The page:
Out-Law News | 21 Dec 2018 | 12:39 pm | 1 min. read
HMRC says that in the vast majority of cases individuals will be holding bitcoin as a personal investment, making gains subject to capital gains tax. However, income tax and national insurance contributions may be payable where cryptoassets are received from an employer as a form of remuneration or where the assets are received from mining, transaction confirmation or airdrops.
The guidance says that income tax, rather than capital gains tax, may be payable where the individual is carrying on a financial trade in cryptoassets, but it considers this will be an unusual.
"Only in exceptional circumstances would HMRC expect individuals to buy and sell cryptoassets with such frequency, level of organisation and sophistication that the activity amounts to a financial trade in itself," the guidance says.
It confirms that for direct tax purposes bitcoins or other cryptoassets will not be treated as currency or money. It also confirms that HMRC does not consider the buying and selling of cryptoassets to be the same as gambling. Gambling winnings are not subject to tax.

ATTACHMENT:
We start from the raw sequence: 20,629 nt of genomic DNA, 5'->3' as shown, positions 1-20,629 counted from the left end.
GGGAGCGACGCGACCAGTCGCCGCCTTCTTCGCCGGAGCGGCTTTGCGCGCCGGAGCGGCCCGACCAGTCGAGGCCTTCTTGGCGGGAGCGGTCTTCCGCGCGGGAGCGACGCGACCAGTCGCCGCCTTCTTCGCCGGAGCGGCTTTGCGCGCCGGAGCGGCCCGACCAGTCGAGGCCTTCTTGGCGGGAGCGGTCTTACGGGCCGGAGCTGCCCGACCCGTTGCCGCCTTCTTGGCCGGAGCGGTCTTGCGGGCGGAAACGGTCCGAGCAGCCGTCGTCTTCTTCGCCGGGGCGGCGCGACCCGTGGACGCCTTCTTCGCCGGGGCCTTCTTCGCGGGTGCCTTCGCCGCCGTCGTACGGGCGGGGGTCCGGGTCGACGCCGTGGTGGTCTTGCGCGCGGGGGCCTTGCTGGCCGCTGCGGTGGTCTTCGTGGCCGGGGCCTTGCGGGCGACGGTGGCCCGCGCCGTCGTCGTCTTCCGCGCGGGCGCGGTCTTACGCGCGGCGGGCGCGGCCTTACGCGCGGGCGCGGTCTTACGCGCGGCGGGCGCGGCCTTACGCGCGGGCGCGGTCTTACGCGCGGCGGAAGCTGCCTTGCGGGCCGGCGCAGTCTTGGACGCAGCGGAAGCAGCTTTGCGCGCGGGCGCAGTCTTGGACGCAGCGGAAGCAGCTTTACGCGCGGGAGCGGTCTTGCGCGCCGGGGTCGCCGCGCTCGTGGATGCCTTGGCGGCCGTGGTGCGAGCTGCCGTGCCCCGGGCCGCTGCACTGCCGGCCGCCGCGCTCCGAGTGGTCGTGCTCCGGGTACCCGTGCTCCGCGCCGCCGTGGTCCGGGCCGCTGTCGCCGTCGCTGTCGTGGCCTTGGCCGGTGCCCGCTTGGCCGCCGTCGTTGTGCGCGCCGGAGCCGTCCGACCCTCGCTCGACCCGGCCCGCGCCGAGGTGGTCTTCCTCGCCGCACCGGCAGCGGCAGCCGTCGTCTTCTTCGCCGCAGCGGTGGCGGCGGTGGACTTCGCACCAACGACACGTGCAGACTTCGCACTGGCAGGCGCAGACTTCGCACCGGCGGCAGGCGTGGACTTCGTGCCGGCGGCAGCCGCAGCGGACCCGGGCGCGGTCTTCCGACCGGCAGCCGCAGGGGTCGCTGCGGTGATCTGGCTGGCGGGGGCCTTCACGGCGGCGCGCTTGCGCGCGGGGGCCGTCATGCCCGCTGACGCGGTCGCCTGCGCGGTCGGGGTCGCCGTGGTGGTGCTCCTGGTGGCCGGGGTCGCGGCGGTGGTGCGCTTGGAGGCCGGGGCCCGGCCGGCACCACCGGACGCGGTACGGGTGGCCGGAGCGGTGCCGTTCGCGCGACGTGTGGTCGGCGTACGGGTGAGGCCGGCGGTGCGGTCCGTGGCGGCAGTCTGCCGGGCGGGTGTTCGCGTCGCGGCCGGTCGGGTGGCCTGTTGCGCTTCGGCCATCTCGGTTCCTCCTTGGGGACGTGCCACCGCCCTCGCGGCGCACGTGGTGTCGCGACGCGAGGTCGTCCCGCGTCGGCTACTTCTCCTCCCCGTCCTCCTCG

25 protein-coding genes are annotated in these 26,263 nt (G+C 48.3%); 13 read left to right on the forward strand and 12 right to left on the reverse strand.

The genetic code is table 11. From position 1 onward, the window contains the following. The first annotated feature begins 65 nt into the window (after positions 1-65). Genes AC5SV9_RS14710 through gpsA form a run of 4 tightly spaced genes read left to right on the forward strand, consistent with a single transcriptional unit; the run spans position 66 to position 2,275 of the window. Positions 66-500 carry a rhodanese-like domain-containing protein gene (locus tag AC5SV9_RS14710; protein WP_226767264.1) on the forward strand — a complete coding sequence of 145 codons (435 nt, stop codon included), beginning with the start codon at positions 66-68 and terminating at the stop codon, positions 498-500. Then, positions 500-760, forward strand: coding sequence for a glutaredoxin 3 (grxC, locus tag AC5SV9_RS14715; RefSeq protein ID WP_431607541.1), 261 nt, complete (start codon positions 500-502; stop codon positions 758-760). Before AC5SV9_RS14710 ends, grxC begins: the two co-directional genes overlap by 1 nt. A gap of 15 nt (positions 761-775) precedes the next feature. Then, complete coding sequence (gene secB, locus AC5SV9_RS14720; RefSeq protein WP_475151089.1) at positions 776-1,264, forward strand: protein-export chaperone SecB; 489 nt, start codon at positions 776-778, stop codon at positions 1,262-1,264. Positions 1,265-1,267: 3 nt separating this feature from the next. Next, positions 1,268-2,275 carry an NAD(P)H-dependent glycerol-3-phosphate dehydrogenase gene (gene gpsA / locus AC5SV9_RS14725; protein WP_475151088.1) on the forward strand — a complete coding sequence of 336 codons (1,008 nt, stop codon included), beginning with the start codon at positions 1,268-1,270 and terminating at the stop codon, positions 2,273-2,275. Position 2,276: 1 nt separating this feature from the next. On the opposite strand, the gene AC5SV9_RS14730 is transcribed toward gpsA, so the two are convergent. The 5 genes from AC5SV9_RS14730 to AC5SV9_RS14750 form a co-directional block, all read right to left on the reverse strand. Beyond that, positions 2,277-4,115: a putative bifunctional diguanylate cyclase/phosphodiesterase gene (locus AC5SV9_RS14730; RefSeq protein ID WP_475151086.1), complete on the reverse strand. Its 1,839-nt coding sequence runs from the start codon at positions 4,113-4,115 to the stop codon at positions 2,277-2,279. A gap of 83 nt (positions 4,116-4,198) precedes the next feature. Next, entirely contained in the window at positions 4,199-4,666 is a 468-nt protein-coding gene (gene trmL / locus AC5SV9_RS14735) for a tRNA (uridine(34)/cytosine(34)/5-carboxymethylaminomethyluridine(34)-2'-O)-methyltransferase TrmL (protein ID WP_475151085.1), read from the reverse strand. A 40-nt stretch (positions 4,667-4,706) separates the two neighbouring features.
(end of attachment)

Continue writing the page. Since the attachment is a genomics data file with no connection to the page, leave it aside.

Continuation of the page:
The guidance sets out how the capital gains tax rules will be applied. Essentially cryptoassets will be taxed like shares and 'pooling' will apply so that the acquisition costs of all the assets owned will be added to the pool. Each type of cryptocurrency owned will be pooled separately so that disposals will be treated as part disposals of all the tokens of that type owned by the individual.
The guidance deals only with the tax position of individuals and only covers cryptoassets which are used as 'exchange tokens', which means that they are intended to be used as a method of payment. This includes cryptocurrencies such as bitcoin.
As the cryptoassets sector is "fast-moving and developing all the time", HMRC confirms that it will look at the facts of each case and apply the relevant tax provisions according to what has actually taken place, rather than by reference to terminology. It also warns that its "views may evolve further as the sector develops".
HMRC intends to publish further information about the tax treatment of cryptoasset transactions involving businesses and companies.
HMRC's last guidance on the tax treatment of bitcoin and cryptocurrencies was issued in 2014 when it confirmed that the UK would exempt the creation and trading of bitcoin and other virtual currencies from VAT as a 'payment service', rather than a currency.